What Side Effects Should I Anticipate From the Booster?

You should expect the same side effects from the booster as you had after your first series. The CDC believes the booster currently outweighs any known or potential risks from receiving the vaccine. Some common side effects include pain, redness, and swelling at the injection site.

You may also experience symptoms of an infection, including:

  • Headache
  • Muscle pain
  • Chills
  • Fever
  • Nausea
  • Fatigue

To treat, apply a cool, wet washcloth over the area where you got the shot and continue using or exercising the arm. Remember to drink plenty of water and dress lightly to reduce the discomfort associated with a fever.

The CDC says that your reaction after the second shot might have been more intense than after the first shot. The side effects after the booster shot are similar to those you experienced after your second shot. Some otherwise healthy adolescents have experienced myocarditis or pericarditis after the first two doses.

Myocarditis is an inflammation of the heart muscle. Pericarditis is an inflammation of the tissue that lines the outside of the heart, also called the pericardial sac. Symptoms include:

  • Chest pain
  • Shortness of breath
  • Heart pounding or fluttering

The condition is a rare disease in adults and children. Myocarditis is treatable, but in some cases, it leaves permanent damage to the heart.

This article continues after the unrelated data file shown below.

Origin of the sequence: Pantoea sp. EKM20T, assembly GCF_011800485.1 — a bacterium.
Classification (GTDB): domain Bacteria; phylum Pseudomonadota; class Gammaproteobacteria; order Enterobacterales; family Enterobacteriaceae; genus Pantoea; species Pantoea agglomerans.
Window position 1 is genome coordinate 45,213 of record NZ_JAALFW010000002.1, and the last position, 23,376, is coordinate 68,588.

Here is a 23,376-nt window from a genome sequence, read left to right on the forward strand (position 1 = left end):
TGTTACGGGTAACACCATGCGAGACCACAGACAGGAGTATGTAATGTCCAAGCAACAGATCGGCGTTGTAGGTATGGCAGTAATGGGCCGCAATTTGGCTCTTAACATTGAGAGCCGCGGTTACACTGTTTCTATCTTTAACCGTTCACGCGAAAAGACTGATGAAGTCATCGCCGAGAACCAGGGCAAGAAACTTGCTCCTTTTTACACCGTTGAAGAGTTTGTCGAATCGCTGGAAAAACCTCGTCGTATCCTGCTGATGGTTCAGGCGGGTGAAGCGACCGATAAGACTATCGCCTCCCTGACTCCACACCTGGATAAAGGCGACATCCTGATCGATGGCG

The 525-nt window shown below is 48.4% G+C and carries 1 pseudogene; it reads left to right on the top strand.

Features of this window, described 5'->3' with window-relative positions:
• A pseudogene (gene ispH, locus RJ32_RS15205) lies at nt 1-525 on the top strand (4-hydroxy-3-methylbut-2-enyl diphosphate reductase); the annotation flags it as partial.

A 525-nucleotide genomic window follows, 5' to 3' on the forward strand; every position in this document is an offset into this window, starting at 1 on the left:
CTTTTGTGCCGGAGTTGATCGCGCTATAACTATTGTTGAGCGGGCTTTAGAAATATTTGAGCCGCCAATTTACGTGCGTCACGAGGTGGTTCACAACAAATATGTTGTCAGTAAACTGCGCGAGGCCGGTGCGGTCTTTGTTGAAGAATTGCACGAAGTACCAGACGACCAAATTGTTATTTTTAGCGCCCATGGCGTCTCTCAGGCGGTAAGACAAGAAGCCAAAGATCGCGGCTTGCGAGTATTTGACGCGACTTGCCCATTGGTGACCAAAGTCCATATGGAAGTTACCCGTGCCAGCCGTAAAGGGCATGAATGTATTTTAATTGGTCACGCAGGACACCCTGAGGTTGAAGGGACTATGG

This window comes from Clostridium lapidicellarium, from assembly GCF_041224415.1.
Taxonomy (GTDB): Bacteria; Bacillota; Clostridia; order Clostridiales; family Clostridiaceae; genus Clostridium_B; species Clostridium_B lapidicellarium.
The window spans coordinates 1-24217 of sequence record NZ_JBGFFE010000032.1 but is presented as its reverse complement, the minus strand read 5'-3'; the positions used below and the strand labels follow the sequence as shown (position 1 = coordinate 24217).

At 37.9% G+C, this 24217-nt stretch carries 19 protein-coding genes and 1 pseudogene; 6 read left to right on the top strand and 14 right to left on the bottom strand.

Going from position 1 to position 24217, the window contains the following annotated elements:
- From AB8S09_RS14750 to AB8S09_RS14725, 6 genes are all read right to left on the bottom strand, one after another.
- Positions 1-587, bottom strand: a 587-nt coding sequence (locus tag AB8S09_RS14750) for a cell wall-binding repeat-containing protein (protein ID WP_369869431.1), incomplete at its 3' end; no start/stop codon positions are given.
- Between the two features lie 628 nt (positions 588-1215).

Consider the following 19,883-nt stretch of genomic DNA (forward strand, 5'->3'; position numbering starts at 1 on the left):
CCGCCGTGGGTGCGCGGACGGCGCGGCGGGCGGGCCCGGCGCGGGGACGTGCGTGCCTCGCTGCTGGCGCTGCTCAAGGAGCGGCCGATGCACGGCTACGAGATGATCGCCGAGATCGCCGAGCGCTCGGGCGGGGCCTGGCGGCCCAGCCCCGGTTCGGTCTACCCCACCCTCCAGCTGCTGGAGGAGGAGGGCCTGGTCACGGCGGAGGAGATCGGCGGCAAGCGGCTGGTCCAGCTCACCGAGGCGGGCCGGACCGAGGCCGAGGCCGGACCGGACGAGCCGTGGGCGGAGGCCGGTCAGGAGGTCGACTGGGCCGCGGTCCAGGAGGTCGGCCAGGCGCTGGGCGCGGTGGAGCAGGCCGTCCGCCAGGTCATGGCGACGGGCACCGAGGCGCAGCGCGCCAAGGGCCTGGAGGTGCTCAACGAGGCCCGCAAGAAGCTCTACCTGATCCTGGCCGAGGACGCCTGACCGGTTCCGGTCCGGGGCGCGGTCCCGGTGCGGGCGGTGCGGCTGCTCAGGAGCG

If you have any side effects from the first two shots or the booster shot, the CDC recommends reporting these to the Vaccine Adverse Event Reporting System. This system has been recording adverse side effects for all vaccines since 1990.

OpenVAERS has a page dedicated to adverse effects from the COVID-19 vaccine, so you don't have to search through other vaccine treatments.

Which Booster Shot Should I Get?

This is up to you and your primary care provider. At this time, no research tells which booster shot is best for your health. Currently, the CDC says it is acceptable to mix, so you may use Pfizer even if you received the first series from Moderna, for example.

In October 2021, data from a small study of 458 people showed that using the first series from one company and the booster from another may stimulate a neutralizing antibody response that, in theory, may improve your protection. However, the study was funded by the National Institute of Allergy and Infectious Diseases and has not yet been peer reviewed.

The decision about which shot to use for your booster should be made between you and your healthcare professional. You will want to account for any past side effects from the first series and the availability of booster shots in your area.

Do I Have to Bring My Vaccination Card When I Get My Booster?

Yes. Your booster shot must be recorded on the vaccine card you were issued after your first series.